THE TRAITS OF EFFECTIVE SCHOOL LEADERS
NARCISO I. AMBROCIO, JR.
In the modern day context of educational management, school heads mainly referring to principals, officers-in-charge, and department heads are put under the microscope of carefully-crafted rubrics of measuring effectiveness. Gone were the days wherein the criteria of arriving to a conclusion as to effectiveness of school management were generally confined to improvement of physical surroundings, enrollment rate, and passing scholastic marks. Challenged by the growing demands of the educational institutions, school heads must take head on new policies, pedagogical shifts, and institutional measuring mechanisms. These challenges require the school heads to seriously scrutinize their capacity to both survive and thrive on this new and dynamic academic environment and the first stop to this selfcheck is a good look into the most important traits school leaders must possess.
According to Hackman and Johnson (2000), there are 3 most evident traits acquired, developed and practiced constantly by effective school leaders; the first of these traits is excellent interpersonal skills. Interpersonal skills refer to the ability of a person to relate and communicate to people with relative ease and recognition of their unique perspective and situation. The propensity to relate to people’s situation makes a leader step on to the shoe of the other party with empathy and understanding. With a more personal approach to people management, the school leader is inclined to inquire more and understand the situation better and eventually dispense authority fairly. Effective communication, on the other hand, enables the school leader to navigate through this empathic relationship with people in clear, supportive, but firm and respectful manner. Communication methods mainly provide the tangible evidence of a leader’s effective interpersonal skills. Sensitivity, emotional stability and self-confidence are some of the given factors in this trait.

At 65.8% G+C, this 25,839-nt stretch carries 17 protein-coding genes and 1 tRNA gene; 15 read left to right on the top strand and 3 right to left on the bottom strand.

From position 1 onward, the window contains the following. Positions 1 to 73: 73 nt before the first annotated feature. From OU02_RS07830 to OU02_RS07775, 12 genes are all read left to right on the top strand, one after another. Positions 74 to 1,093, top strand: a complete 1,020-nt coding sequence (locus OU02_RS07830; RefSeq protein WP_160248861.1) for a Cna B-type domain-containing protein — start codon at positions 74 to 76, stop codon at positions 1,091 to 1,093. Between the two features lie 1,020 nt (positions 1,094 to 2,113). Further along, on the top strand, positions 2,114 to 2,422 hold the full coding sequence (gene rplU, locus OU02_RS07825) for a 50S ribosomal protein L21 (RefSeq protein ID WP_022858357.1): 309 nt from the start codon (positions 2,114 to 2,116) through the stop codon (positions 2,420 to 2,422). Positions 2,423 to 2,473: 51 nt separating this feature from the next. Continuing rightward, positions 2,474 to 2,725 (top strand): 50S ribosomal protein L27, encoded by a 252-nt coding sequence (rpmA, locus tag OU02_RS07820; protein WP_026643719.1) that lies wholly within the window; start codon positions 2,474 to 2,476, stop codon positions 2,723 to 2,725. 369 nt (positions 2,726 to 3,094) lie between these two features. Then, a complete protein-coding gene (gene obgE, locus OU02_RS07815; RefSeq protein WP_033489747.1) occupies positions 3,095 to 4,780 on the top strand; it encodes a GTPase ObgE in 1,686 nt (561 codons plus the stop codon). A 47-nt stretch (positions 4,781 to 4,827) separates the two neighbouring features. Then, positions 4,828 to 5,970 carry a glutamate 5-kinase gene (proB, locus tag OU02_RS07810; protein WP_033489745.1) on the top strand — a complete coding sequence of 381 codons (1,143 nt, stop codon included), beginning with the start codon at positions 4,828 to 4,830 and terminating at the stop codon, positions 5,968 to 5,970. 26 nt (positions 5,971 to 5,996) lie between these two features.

The second trait is the school head’s good cognitive level. Knowledge is a foundation from which a leader springs into authority. Like a teacher to many teachers, the expertise on various policies and general information should be part of the school head’s multiple talents. The school leader is expected to be always one step ahead in terms of educational trends, pedagogical revolution, and knowledge on related current events. The school head needs not to be perceived by the subordinates as intelligent but needs to be always seen as informed and in the zone.
Finally, administrative acumen is a requirement for effective school leadership. This is the trait that enables a school head deliver the benefits of excellent interpersonal relationships between and among the school’s stakeholders, as well as the knowledge and expertise on many areas to the advantage of the school and the learners. This is where the highest outward challenge for school heads intricately and delicately resides because this is the area wherein personal relations, policies, and professional concerns merge into one important identity into which the image and influence of the school head may be related to in long term. The school head’s method on planning, organizing, staffing, and implementing projects and programs, resolving conflicts, and decision-making are some of the challenges administrative expertise should be effectively applied.— oOo—
The author is Teacher III (Science) at Dapdap High School, Bamban, Tarlac, Division Of Tarlac Province